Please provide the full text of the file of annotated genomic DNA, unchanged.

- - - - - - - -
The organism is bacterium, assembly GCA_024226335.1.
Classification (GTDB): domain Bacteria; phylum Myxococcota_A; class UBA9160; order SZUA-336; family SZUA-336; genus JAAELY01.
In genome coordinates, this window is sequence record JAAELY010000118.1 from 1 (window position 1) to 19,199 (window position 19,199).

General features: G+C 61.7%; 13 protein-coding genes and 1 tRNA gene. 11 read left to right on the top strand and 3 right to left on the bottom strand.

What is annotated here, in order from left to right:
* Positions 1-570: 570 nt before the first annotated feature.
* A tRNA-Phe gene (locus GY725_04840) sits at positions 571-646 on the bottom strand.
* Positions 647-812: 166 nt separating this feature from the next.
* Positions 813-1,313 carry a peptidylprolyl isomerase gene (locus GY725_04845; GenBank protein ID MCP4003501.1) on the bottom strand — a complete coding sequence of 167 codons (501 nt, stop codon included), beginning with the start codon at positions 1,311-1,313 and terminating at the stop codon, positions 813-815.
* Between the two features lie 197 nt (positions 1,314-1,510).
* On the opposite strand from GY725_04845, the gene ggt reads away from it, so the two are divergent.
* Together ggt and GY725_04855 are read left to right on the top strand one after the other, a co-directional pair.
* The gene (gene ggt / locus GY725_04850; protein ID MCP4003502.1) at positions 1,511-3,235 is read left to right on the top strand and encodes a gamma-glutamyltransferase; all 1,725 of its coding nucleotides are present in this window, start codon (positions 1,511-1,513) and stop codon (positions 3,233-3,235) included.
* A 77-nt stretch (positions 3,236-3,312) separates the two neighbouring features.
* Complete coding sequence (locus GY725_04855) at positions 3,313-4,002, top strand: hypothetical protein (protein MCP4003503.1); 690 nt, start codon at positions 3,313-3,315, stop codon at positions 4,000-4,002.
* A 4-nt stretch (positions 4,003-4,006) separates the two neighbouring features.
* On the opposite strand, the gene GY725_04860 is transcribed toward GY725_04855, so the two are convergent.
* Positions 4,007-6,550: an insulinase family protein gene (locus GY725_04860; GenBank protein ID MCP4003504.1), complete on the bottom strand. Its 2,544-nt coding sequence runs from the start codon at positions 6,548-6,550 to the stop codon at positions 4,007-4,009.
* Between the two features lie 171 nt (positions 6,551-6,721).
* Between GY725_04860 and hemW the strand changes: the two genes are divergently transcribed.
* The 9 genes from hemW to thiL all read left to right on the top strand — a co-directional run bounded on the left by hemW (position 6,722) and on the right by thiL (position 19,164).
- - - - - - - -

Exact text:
The organism is bacterium, assembly GCA_024226335.1.
Classification (GTDB): domain Bacteria; phylum Myxococcota_A; class UBA9160; order SZUA-336; family SZUA-336; genus JAAELY01.
In genome coordinates, this window is sequence record JAAELY010000118.1 from 1 (window position 1) to 19,199 (window position 19,199).

General features: G+C 61.7%; 13 protein-coding genes and 1 tRNA gene. 11 read left to right on the top strand and 3 right to left on the bottom strand.

What is annotated here, in order from left to right:
* Positions 1-570: 570 nt before the first annotated feature.
* A tRNA-Phe gene (locus GY725_04840) sits at positions 571-646 on the bottom strand.
* Positions 647-812: 166 nt separating this feature from the next.
* Positions 813-1,313 carry a peptidylprolyl isomerase gene (locus GY725_04845; GenBank protein ID MCP4003501.1) on the bottom strand — a complete coding sequence of 167 codons (501 nt, stop codon included), beginning with the start codon at positions 1,311-1,313 and terminating at the stop codon, positions 813-815.
* Between the two features lie 197 nt (positions 1,314-1,510).
* On the opposite strand from GY725_04845, the gene ggt reads away from it, so the two are divergent.
* Together ggt and GY725_04855 are read left to right on the top strand one after the other, a co-directional pair.
* The gene (gene ggt / locus GY725_04850; protein ID MCP4003502.1) at positions 1,511-3,235 is read left to right on the top strand and encodes a gamma-glutamyltransferase; all 1,725 of its coding nucleotides are present in this window, start codon (positions 1,511-1,513) and stop codon (positions 3,233-3,235) included.
* A 77-nt stretch (positions 3,236-3,312) separates the two neighbouring features.
* Complete coding sequence (locus GY725_04855) at positions 3,313-4,002, top strand: hypothetical protein (protein MCP4003503.1); 690 nt, start codon at positions 3,313-3,315, stop codon at positions 4,000-4,002.
* A 4-nt stretch (positions 4,003-4,006) separates the two neighbouring features.
* On the opposite strand, the gene GY725_04860 is transcribed toward GY725_04855, so the two are convergent.
* Positions 4,007-6,550: an insulinase family protein gene (locus GY725_04860; GenBank protein ID MCP4003504.1), complete on the bottom strand. Its 2,544-nt coding sequence runs from the start codon at positions 6,548-6,550 to the stop codon at positions 4,007-4,009.
* Between the two features lie 171 nt (positions 6,551-6,721).
* Between GY725_04860 and hemW the strand changes: the two genes are divergently transcribed.
* The 9 genes from hemW to thiL all read left to right on the top strand — a co-directional run bounded on the left by hemW (position 6,722) and on the right by thiL (position 19,164).